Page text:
April 9, 2018
By: Jimmie Locklear, Forestry Mutual Insurance Co., Raleigh, North Carolina
This article appeared in the Risk Watch column of the March/April 2018 issue of Timber Harvesting magazine.
After two years of traveling across the country attempting to create a heightened awareness of the difficulties facing the forest industry’s log-chip transportation segment, one thing has become very clear: lots of people still don’t get it. Several years ago, I was a logger and small fleet owner facing some of the challenges log truck owners face today, and I didn’t get it either.
I have compassion for loggers and log truckers and am always willing to take time to hear their concerns. Unfortunately, compassion is not a solution. It’s going to take “straight talk” and corrective action by the entire forest products industry to bring about real improvement in terms of safety, compliance, profitability and sustainability.
Let’s face it, numbers don’t lie and facts do matter. The fact is many insurance companies failed to properly underwrite log truck risk over the last 20 years. Premiums where artificially low largely due to aggressive competition among insurance carriers, and that benefitted loggers and log truckers. Premiums dropped significantly almost every year at renewal for many.
At the same time, claims costs were rising drastically. Increases in truck-trailer values, medical treatment-compensation costs and legal action settlements far overshot expectations. This “shocked” commercial truck insurance carriers, resulting in six continuous years of losses. Many of you may remember the FRAM oil filters commercial slogan of years ago: “You can pay me now, or pay me later.” Well, we are now in the “pay me later” period.
The wood supply chain struggles with various issues, but none are more important than the transportation of raw forest products to mills. Most log, chip and wood fuel consumers evidently continue to receive all they need. I understand the dynamics of supply and demand, but I don’t understand the overall lack of foresight and action by these consumers.
The forest industry must begin addressing the issues: qualified driver shortage, lack of driver training programs and overall weak compliance with regulations by many log truck owners. If these issues are not addressed in a meaningful way, I can assure you insurance premiums will continue to increase rapidly and could threaten wood fiber flow. The problem is much more severe in Southeast, and those doing business there must act immediately.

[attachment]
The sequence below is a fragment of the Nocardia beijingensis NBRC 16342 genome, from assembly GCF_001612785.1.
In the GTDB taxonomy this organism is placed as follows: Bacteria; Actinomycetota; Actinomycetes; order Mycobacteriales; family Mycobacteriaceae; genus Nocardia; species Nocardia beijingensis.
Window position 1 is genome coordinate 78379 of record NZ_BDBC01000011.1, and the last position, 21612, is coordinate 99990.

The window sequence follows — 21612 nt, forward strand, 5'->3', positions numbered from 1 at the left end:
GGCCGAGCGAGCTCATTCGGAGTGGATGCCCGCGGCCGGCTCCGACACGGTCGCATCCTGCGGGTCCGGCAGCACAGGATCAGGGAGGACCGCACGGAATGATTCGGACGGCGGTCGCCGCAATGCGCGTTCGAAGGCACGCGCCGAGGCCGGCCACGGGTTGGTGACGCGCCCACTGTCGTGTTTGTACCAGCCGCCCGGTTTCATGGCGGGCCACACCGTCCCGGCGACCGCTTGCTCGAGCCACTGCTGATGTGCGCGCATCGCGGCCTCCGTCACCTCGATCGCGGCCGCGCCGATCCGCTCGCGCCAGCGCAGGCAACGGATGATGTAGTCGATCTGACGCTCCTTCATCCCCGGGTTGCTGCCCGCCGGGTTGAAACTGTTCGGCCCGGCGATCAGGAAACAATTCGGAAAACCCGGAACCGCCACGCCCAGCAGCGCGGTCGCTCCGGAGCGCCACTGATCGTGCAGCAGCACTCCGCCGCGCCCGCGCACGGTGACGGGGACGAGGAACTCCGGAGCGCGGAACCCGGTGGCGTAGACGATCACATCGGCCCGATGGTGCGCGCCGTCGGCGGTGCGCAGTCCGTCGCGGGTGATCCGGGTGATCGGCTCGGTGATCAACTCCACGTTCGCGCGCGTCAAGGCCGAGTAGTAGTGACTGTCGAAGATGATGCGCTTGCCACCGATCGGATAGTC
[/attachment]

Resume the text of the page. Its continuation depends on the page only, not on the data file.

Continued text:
Transportation problems vary from region to region and from state to state, as do possible solutions. In the upper Midwest, The Michigan Association of Timbermen works closely with the Michigan Center for Truck Safety, a non-profit funded through a grant to the Michigan Trucking Association Education Center. Tom Buckingham, General Manager of the Forest Insurance Center, helps coordinate driver training classes in Michigan and Wisconsin. He states these programs have helped reduce log truck crashes. In the northeast, the Professional Logging Contractors of Maine began a driver training program as part of its Spring Safety Training five years ago. Dana Doran, Executive Director of the PLC, is confident this program has benefited the transportation segment in many ways, including better relations between drivers and state/federal transportation officials.
I am encouraged by these programs and initiatives, but they are few and far between. The forest industry as a whole must address these issues in a serious, consistent way. I firmly believe that incentivizing loggers and truckers who do all the right things would be a big step in the right direction. Let’s face the fact that there is a cost to doing things the right way. This reminds me of the slogan, “if you think safety is costly, try accidents.”
I know to some these requirements seem trivial and pointless, but I can cite several crashes and fatalities that would have been prevented if simple measures had been taken. Some log truck owners contend “we can’t do all that…we can barely make it work now,” and/or “I don’t have the time or I can’t afford to miss a load of wood.” I fully understand how they feel, but complaining will not help move wood fiber safely and efficiently to the mill. My focus has shifted from much-needed driver training to the more important issue of training owners. We must do both, and NOW! Getting owners to do the right thing in driver selection and hiring is critical.
The industry and our livelihoods are at great risk due to the shortage of drivers and the rising cost of insurance. Are you proactive or reactive to changes occurring in the trucking area? If you have to give that question much thought, I recommend that you join and financially support TEAM Safe Trucking. No matter where your company falls in the wood supply chain, your business will be impacted, so ACT NOW!
I strongly suggest that truck owner education and truck driver training programs become mandatory as part of all professional logger programs around the country. So far, there has been a lot of talk but not much action. Solution-oriented initiatives must speed up for the good of the entire industry!
Contact Jimmie Locklear at firstname.lastname@example.org.